January 20, 2009

part of it

Wow, today was such a crazy mix of everything that I really don't know how to process it all, and I don't think I have yet. Dad and I both got less than an hour of sleep last night before trekking to West (byGod) Virginia to catch a 5am charter bus into DC. As expected, lines were long, temps were cold, and crowds were huge. The system of navigating the streets and getting into your appropriate ticketed area was a mess, as was the shuttle system. Some people on our bus had shuttle rides of 3-4 hours (for less than 2 miles) - Dad and I lucked out with ours. We eventually (and luckily) found the entrance to our ticketed area (which was hidden) and wandered through a few different places before settling on one near the reflecting pool in front of the Capitol. Rick Warrens invocation put an obvious chill on the ceremonies, but at least I could take comfort in the fact that it was so terribly written and delivered. One fun surprise, though lacking somewhat in taste, was the chorus of 'na-na, hey-hey, goodbye' that grew and swelled over the DC mall when George Bush was introduced. Dad and I both mentioned later that we were surprised in the lack of a feeling of emotion to Obama's speech, though after watching it again on video, its clear that it came off much better on video than in person. Dad and I had both wondered if that would be the case, especially given the crowd and distractions around us - while people were generally fine, nerves were getting frayed with getting around and most everyone was freezing. Emotional spontaneity did make another appearance later. As everyone was leaving, George Bush was shown on the jumbotrons getting into his helicopter. As he flew over the mall, the massive crowd joyously erupted in cheers and 'byes' while waving at the chopper. As for Dad and I, after getting caught in several one-way crowd labyrinths after the speech, we decided we were too 'over it' to bother with trying to catch any of the parade, and walked back to where our bus was parked at RFK stadium (thought not without first stopping for a pic on the iced-over reflecting pool). The walk was longer than we thought, but after some more shuttle horror stories from bus-mates, it seems it still may have been the best choice. Despite all these obstacles, in the end it was still a pretty amazing day and it was exciting to be a part of it, plus fun to share it with my Dad.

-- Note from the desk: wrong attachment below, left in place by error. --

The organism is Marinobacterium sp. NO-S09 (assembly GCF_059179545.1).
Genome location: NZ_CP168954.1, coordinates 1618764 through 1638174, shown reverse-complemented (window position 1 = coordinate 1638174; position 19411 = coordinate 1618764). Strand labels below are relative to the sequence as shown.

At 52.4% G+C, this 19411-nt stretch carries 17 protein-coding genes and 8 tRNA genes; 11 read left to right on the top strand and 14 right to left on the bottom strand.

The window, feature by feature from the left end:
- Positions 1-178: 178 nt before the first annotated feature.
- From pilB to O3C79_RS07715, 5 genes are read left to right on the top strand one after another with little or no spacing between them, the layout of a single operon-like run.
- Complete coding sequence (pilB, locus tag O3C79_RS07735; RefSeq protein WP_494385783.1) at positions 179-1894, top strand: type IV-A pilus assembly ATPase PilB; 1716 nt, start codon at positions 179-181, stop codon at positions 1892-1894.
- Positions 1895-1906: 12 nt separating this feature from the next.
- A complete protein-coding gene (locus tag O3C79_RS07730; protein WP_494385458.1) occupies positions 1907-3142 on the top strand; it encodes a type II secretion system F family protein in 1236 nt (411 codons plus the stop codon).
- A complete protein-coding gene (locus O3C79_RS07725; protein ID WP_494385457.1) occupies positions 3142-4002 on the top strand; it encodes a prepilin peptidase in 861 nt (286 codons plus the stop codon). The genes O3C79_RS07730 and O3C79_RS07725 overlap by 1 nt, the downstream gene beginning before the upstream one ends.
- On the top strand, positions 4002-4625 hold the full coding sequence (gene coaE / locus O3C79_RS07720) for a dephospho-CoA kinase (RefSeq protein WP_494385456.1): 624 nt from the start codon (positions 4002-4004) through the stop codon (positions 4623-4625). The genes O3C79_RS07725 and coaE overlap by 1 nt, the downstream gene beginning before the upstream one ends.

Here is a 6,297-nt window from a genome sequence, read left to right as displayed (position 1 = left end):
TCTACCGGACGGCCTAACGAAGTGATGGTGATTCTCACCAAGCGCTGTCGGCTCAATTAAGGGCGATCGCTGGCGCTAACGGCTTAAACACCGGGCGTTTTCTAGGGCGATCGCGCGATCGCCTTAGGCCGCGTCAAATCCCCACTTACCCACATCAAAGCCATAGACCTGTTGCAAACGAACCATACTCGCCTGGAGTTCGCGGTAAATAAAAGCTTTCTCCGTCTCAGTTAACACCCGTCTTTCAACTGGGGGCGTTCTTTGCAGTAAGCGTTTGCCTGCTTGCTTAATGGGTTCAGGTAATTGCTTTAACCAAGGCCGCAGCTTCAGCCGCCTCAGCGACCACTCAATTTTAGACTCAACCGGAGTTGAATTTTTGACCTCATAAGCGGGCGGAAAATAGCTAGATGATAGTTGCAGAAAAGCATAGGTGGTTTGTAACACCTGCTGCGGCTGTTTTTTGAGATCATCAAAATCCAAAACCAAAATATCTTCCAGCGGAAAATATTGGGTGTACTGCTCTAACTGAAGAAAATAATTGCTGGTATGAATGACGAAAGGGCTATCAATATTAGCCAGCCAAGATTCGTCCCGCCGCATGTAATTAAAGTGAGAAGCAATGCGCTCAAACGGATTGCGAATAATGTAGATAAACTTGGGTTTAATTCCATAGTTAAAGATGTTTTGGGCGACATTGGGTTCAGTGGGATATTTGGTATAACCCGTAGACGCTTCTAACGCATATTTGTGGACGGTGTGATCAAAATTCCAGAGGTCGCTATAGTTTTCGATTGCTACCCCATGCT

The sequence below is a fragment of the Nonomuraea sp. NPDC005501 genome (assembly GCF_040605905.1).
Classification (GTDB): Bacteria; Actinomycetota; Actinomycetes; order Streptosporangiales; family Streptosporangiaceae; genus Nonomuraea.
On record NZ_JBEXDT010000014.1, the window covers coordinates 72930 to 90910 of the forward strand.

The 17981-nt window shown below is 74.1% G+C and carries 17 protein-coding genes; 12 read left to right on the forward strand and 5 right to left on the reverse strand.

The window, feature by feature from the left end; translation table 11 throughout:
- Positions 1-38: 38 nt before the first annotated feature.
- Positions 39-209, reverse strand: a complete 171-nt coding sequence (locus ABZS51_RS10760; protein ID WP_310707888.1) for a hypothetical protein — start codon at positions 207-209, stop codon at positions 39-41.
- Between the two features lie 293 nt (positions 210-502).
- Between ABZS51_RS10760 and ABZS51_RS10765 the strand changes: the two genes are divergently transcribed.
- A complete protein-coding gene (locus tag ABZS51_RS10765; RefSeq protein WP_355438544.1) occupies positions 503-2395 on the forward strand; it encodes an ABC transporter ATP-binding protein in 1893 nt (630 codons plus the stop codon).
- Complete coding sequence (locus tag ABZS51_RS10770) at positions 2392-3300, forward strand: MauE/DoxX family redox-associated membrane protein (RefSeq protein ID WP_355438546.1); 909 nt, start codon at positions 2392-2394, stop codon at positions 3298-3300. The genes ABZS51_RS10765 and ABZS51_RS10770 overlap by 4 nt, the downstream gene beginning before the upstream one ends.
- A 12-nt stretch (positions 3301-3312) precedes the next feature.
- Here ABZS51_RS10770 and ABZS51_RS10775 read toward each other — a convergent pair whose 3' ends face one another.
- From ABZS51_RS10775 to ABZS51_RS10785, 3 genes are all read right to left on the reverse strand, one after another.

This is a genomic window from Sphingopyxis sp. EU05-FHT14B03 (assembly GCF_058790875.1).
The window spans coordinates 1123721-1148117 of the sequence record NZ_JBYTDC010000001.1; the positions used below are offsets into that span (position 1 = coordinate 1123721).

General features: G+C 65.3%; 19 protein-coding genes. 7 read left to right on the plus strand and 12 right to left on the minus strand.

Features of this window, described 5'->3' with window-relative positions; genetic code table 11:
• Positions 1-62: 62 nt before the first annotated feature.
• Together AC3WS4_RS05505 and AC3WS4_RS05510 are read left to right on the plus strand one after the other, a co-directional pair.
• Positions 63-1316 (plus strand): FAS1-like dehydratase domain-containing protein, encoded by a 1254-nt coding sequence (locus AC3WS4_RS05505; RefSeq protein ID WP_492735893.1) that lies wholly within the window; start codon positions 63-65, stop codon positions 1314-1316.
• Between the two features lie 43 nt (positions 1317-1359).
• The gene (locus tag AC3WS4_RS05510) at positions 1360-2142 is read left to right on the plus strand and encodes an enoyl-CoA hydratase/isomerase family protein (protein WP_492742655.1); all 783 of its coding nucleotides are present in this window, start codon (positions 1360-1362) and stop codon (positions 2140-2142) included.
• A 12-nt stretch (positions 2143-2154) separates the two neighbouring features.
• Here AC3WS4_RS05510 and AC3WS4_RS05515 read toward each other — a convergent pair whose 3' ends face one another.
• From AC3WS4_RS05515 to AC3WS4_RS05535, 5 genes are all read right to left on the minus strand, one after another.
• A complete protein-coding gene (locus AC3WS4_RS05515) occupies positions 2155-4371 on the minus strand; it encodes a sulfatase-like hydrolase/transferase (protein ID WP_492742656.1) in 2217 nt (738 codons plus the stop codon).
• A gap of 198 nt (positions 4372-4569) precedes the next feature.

Anonymous said...

On TV it looked overwhelming, it was the best seat in the house. We didn't miss the cold you had to withstand in order to be there, hope you enjoyed this history making event with your pop. Thanks for giving us first hand coverage.

Jim said...

You and your dad were lucky to be able to witness such a historical event in person. We were also lucky enough to personally hear him speak during his campaign. It truly was an amazing moment.